At the age of 25, Jean Baptiste Combier married Josephine-Uranie Destre and founded the Combier distillery in Saumur with his brother Claude. He himself opened the Confiserie Combier-Destre. A still was installed in the back room of the confectionery, on which the liqueurs for the sweets were distilled. In February 1847, Jean Baptiste Combier left the Confiserie to Leon Ponshuret, but reserved the right to continue burning there. In January 1848 the Combier-Destre's bought an area in the rue Beaurepaire. New buildings were built and new kilns purchased. The products were sold from a warehouse in Paris and all over the world on catalog request. The most famous products of the house were the Curacao Triple Sec and the elixir Raspail - a panacea that the physician Francois Raspeil invented in 1854. In 1863 this liqueur was renamed Elixir Combier. The couple Combier-Destre had 3 children: Anne-Uranie, Jean-Baptiste James and Leonie Berthe. James was sent to Paris at 19 to learn the trade of a liquorist. He then traveled through France, England, Italy, Greece, Algeria, Egypt... On January 15, 1866 the company was renamed Combier pere et Fils. In 1871 the company founder died and the junior gave the company a new direction: a warehouse was opened in Marseille, which took over the export business. On June 3, 1899, Combier registered the absinthe brand "Blanchette". In 1904 the company was converted into a limited partnership and was renamed Combier & Cie. From 1915 to 1927, the company produced an "Anis Combier" that complied with the laws of the time.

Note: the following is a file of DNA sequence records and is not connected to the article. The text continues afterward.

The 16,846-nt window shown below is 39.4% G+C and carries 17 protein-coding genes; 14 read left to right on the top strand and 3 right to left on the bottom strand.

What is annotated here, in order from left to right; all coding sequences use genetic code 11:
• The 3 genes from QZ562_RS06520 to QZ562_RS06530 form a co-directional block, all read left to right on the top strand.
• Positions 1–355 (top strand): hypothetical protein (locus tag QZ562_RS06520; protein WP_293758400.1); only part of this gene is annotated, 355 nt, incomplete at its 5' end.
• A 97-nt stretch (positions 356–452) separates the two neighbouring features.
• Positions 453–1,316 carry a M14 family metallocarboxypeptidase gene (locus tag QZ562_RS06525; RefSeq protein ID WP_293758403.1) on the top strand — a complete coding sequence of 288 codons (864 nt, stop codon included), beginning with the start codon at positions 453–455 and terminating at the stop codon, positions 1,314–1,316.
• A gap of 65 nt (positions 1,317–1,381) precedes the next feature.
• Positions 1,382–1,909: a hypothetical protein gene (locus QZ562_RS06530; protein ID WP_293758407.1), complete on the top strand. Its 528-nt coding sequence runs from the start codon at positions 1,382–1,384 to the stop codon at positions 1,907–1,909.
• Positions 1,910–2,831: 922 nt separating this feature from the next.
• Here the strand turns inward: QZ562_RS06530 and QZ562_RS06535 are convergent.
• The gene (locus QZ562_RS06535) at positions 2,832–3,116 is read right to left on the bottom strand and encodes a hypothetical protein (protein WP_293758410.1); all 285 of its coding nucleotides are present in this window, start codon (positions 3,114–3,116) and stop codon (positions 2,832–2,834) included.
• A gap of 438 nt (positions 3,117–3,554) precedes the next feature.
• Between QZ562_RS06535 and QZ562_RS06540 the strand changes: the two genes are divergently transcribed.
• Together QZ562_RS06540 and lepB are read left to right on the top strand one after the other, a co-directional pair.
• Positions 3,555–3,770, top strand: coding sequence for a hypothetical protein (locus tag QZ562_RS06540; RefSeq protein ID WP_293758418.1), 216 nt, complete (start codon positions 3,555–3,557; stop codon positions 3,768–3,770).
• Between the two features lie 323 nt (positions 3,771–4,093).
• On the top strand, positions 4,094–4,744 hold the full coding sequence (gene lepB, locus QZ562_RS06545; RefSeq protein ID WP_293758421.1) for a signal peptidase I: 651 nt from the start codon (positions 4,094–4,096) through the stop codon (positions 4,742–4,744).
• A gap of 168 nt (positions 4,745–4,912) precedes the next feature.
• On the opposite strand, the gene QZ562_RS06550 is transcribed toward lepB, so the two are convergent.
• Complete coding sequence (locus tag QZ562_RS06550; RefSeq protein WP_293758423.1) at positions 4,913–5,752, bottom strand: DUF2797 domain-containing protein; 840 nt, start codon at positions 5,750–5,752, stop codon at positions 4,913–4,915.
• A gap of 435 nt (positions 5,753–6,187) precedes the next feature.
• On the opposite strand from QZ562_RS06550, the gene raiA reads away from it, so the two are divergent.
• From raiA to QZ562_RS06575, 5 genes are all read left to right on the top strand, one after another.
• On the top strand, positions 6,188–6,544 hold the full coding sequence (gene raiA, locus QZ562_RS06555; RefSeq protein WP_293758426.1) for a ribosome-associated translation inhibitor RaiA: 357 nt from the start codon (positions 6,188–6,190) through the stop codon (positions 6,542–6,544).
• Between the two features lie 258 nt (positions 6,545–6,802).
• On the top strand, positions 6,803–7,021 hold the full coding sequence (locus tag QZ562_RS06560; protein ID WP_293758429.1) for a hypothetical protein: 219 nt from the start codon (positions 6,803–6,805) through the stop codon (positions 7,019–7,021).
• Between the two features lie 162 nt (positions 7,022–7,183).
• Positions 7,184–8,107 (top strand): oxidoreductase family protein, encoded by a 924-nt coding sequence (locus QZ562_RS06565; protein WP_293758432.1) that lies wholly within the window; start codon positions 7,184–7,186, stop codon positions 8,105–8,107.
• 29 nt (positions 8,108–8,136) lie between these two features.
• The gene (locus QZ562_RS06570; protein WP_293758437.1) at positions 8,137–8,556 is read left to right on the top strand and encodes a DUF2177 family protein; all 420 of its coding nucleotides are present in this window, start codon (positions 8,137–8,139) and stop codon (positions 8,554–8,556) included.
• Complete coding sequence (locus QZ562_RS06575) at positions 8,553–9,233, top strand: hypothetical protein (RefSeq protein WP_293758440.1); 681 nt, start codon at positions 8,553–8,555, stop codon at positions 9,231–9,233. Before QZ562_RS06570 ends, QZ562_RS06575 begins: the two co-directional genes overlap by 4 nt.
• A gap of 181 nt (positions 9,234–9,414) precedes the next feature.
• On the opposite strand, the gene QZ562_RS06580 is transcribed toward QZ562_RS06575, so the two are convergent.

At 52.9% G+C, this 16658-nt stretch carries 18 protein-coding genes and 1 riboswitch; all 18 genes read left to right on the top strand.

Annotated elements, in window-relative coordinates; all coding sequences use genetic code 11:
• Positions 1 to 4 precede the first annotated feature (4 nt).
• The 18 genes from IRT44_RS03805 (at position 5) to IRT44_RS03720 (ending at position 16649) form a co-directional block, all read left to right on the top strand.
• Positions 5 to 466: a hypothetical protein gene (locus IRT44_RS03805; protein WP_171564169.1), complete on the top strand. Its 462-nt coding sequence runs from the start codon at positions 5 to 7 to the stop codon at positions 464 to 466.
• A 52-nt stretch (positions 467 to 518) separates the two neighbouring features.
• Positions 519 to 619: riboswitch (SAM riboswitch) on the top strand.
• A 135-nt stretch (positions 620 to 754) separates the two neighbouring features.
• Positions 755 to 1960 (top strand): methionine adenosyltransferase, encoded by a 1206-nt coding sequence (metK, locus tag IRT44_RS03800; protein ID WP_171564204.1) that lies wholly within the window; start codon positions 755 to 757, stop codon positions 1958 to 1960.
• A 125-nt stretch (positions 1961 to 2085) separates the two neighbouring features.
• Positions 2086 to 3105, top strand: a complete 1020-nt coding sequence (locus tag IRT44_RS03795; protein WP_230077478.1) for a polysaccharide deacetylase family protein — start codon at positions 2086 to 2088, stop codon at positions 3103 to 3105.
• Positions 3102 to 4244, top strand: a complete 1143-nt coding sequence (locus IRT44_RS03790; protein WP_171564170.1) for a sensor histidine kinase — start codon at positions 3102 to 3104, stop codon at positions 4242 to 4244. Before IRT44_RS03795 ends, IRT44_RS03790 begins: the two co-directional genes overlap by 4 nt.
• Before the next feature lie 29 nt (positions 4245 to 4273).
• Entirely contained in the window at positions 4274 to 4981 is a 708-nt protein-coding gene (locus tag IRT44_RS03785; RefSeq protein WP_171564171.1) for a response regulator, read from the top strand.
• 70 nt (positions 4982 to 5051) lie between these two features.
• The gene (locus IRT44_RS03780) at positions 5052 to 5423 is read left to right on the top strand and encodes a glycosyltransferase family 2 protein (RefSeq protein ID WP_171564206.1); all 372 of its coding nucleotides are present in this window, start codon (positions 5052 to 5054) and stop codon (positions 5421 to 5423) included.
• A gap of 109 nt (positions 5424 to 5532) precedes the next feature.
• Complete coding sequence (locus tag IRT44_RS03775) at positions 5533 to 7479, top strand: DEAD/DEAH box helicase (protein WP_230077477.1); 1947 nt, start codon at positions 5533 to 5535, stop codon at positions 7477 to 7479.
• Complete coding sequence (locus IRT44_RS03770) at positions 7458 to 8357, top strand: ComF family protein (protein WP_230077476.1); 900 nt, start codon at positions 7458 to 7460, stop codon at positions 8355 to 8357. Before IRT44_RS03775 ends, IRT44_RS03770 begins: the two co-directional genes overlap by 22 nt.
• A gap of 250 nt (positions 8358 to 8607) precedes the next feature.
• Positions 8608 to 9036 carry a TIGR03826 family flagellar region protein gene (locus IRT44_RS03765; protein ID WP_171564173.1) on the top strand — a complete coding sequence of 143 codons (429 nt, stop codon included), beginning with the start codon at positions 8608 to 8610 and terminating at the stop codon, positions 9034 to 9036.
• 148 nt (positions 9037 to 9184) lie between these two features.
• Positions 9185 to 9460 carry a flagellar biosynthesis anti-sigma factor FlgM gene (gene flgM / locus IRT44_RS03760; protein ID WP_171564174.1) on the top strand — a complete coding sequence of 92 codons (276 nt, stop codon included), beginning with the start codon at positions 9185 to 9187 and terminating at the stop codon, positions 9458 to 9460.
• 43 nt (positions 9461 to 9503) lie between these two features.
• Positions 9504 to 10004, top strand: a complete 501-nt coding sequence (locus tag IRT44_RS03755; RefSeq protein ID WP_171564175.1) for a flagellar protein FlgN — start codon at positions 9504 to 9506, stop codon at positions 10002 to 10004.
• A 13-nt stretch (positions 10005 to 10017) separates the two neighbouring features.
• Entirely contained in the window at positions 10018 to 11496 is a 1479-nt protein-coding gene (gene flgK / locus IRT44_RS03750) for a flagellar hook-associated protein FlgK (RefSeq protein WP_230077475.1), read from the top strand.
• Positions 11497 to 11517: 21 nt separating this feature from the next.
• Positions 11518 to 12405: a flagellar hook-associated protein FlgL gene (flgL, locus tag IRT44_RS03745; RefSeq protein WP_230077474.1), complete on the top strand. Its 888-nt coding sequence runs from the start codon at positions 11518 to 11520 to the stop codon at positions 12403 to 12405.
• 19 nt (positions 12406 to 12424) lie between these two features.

Today, the distillery is owned by Franck Choisne, who continues the Combier distillery to the old successes with a lot of commitment and innovation.
While searching for a suitable distillery, the American came across Ted Breaux on Combier. Since Combier has old Pernod distilleries, it was the ideal distillery right away to reproduce absinthe from the 19th century based on food chemical studies. In 2004, Nouvelle Orleans was born, the first in a whole series of excellent products.